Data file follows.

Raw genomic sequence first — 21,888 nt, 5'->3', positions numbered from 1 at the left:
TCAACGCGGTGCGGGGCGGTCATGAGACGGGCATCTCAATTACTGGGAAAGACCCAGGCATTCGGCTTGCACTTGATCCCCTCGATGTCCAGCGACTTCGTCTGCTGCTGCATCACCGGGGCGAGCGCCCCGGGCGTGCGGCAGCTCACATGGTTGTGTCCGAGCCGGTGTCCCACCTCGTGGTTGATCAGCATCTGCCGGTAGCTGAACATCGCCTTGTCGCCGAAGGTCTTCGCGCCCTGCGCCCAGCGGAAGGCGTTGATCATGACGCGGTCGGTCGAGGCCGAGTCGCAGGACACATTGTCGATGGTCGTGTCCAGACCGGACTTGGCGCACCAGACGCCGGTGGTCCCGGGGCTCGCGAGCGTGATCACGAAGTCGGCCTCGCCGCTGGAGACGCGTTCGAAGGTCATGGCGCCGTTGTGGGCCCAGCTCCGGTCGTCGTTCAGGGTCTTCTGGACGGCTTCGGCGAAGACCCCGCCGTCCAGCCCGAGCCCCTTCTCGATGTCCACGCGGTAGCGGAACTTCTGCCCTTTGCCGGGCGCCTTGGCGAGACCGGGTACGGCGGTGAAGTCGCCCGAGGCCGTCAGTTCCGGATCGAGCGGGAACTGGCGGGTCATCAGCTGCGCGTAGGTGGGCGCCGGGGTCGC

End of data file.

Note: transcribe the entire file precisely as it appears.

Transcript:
Raw genomic sequence first — 21,888 nt, 5'->3', positions numbered from 1 at the left:
TCAACGCGGTGCGGGGCGGTCATGAGACGGGCATCTCAATTACTGGGAAAGACCCAGGCATTCGGCTTGCACTTGATCCCCTCGATGTCCAGCGACTTCGTCTGCTGCTGCATCACCGGGGCGAGCGCCCCGGGCGTGCGGCAGCTCACATGGTTGTGTCCGAGCCGGTGTCCCACCTCGTGGTTGATCAGCATCTGCCGGTAGCTGAACATCGCCTTGTCGCCGAAGGTCTTCGCGCCCTGCGCCCAGCGGAAGGCGTTGATCATGACGCGGTCGGTCGAGGCCGAGTCGCAGGACACATTGTCGATGGTCGTGTCCAGACCGGACTTGGCGCACCAGACGCCGGTGGTCCCGGGGCTCGCGAGCGTGATCACGAAGTCGGCCTCGCCGCTGGAGACGCGTTCGAAGGTCATGGCGCCGTTGTGGGCCCAGCTCCGGTCGTCGTTCAGGGTCTTCTGGACGGCTTCGGCGAAGACCCCGCCGTCCAGCCCGAGCCCCTTCTCGATGTCCACGCGGTAGCGGAACTTCTGCCCTTTGCCGGGCGCCTTGGCGAGACCGGGTACGGCGGTGAAGTCGCCCGAGGCCGTCAGTTCCGGATCGAGCGGGAACTGGCGGGTCATCAGCTGCGCGTAGGTGGGCGCCGGGGTCGC